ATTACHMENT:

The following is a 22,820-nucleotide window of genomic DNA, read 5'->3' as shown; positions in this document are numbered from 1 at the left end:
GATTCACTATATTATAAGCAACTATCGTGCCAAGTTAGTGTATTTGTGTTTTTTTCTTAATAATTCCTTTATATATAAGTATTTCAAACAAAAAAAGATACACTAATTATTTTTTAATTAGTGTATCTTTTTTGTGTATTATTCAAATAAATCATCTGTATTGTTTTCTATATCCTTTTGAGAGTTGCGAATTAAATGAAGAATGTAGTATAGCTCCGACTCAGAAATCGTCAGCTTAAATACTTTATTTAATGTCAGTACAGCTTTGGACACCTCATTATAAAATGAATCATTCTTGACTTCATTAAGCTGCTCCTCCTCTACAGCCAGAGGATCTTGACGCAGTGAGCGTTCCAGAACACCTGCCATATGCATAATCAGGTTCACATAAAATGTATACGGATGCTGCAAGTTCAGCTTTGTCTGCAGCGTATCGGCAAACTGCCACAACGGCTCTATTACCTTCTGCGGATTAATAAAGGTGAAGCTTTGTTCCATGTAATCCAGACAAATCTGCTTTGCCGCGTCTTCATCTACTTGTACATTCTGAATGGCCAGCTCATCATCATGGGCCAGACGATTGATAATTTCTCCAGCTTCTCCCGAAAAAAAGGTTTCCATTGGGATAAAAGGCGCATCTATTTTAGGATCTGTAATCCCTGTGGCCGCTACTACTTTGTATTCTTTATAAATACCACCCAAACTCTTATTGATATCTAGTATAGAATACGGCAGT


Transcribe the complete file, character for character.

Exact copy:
The following is a 22,820-nucleotide window of genomic DNA, read 5'->3' as shown; positions in this document are numbered from 1 at the left end:
GATTCACTATATTATAAGCAACTATCGTGCCAAGTTAGTGTATTTGTGTTTTTTTCTTAATAATTCCTTTATATATAAGTATTTCAAACAAAAAAAGATACACTAATTATTTTTTAATTAGTGTATCTTTTTTGTGTATTATTCAAATAAATCATCTGTATTGTTTTCTATATCCTTTTGAGAGTTGCGAATTAAATGAAGAATGTAGTATAGCTCCGACTCAGAAATCGTCAGCTTAAATACTTTATTTAATGTCAGTACAGCTTTGGACACCTCATTATAAAATGAATCATTCTTGACTTCATTAAGCTGCTCCTCCTCTACAGCCAGAGGATCTTGACGCAGTGAGCGTTCCAGAACACCTGCCATATGCATAATCAGGTTCACATAAAATGTATACGGATGCTGCAAGTTCAGCTTTGTCTGCAGCGTATCGGCAAACTGCCACAACGGCTCTATTACCTTCTGCGGATTAATAAAGGTGAAGCTTTGTTCCATGTAATCCAGACAAATCTGCTTTGCCGCGTCTTCATCTACTTGTACATTCTGAATGGCCAGCTCATCATCATGGGCCAGACGATTGATAATTTCTCCAGCTTCTCCCGAAAAAAAGGTTTCCATTGGGATAAAAGGCGCATCTATTTTAGGATCTGTAATCCCTGTGGCCGCTACTACTTTGTATTCTTTATAAATACCACCCAAACTCTTATTGATATCTAGTATAGAATACGGCAGT